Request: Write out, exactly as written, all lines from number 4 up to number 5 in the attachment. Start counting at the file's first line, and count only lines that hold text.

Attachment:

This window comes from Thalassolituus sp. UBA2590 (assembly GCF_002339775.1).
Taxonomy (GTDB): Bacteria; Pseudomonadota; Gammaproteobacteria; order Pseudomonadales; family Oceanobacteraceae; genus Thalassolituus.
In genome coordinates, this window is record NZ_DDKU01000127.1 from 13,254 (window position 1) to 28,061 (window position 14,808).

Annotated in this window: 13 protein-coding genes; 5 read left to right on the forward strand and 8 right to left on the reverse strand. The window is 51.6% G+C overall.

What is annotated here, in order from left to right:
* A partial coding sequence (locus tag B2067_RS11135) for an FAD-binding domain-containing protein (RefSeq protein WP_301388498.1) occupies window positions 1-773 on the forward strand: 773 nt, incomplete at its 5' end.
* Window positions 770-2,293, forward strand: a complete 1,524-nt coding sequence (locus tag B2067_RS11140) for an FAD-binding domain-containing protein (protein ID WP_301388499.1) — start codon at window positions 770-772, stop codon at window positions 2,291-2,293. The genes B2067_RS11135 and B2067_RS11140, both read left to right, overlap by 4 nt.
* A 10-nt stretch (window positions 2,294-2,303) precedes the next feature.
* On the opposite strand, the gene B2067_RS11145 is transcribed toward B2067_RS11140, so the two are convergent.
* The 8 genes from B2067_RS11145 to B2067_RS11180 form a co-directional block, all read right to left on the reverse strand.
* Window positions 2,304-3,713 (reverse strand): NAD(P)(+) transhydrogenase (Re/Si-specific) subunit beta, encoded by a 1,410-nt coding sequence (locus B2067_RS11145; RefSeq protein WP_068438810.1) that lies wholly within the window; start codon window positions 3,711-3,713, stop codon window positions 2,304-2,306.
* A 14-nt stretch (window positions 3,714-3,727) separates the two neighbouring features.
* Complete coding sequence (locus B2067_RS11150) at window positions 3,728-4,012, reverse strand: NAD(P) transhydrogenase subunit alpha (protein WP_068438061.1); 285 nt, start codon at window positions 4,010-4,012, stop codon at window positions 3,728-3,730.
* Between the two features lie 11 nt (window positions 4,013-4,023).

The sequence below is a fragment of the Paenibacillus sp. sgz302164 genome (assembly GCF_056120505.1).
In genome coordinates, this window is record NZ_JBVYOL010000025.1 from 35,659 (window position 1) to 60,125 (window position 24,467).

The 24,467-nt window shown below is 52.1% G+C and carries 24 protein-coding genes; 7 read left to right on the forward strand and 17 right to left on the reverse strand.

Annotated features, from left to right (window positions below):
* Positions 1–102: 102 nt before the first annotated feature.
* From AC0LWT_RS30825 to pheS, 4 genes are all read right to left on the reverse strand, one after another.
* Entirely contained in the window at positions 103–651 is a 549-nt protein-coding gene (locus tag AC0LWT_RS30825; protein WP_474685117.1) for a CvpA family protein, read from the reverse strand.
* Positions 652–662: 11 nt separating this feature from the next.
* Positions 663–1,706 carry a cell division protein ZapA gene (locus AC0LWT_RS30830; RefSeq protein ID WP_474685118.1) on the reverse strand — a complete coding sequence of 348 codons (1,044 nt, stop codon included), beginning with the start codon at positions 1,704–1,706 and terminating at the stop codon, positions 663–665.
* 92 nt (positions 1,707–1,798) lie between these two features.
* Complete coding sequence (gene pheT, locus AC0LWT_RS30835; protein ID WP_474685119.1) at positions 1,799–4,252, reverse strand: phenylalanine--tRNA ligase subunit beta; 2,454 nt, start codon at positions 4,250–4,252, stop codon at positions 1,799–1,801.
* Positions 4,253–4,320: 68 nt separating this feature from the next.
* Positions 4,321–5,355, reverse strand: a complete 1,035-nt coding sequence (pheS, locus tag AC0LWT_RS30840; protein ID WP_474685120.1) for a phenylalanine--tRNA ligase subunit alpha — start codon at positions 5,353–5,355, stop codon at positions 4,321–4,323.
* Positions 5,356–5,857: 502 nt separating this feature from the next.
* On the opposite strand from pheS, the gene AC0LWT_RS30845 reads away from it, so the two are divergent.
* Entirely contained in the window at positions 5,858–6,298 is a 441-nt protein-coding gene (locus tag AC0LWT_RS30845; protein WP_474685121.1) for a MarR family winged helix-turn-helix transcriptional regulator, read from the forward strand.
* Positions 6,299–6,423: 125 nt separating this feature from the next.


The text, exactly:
Annotated in this window: 13 protein-coding genes; 5 read left to right on the forward strand and 8 right to left on the reverse strand. The window is 51.6% G+C overall.

What is annotated here, in order from left to right: